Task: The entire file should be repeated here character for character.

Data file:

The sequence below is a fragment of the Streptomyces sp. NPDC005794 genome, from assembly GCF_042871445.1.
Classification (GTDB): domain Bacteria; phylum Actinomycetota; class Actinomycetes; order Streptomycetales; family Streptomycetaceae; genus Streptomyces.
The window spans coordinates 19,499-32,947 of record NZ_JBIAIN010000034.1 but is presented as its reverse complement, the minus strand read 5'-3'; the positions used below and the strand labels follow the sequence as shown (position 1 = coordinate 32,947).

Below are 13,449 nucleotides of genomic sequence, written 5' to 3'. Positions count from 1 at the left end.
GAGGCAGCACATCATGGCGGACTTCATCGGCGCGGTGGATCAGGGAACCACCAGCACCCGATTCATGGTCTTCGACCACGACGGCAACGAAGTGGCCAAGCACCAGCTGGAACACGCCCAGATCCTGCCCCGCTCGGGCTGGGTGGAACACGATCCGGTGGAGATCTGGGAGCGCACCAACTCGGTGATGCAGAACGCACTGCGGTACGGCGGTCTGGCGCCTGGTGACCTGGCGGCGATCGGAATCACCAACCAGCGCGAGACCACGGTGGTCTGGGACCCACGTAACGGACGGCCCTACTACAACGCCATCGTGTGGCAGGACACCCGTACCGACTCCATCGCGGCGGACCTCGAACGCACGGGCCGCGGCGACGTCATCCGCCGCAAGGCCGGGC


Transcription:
The sequence below is a fragment of the Streptomyces sp. NPDC005794 genome, from assembly GCF_042871445.1.
Classification (GTDB): domain Bacteria; phylum Actinomycetota; class Actinomycetes; order Streptomycetales; family Streptomycetaceae; genus Streptomyces.
The window spans coordinates 19,499-32,947 of record NZ_JBIAIN010000034.1 but is presented as its reverse complement, the minus strand read 5'-3'; the positions used below and the strand labels follow the sequence as shown (position 1 = coordinate 32,947).

Below are 13,449 nucleotides of genomic sequence, written 5' to 3'. Positions count from 1 at the left end.
GAGGCAGCACATCATGGCGGACTTCATCGGCGCGGTGGATCAGGGAACCACCAGCACCCGATTCATGGTCTTCGACCACGACGGCAACGAAGTGGCCAAGCACCAGCTGGAACACGCCCAGATCCTGCCCCGCTCGGGCTGGGTGGAACACGATCCGGTGGAGATCTGGGAGCGCACCAACTCGGTGATGCAGAACGCACTGCGGTACGGCGGTCTGGCGCCTGGTGACCTGGCGGCGATCGGAATCACCAACCAGCGCGAGACCACGGTGGTCTGGGACCCACGTAACGGACGGCCCTACTACAACGCCATCGTGTGGCAGGACACCCGTACCGACTCCATCGCGGCGGACCTCGAACGCACGGGCCGCGGCGACGTCATCCGCCGCAAGGCCGGGC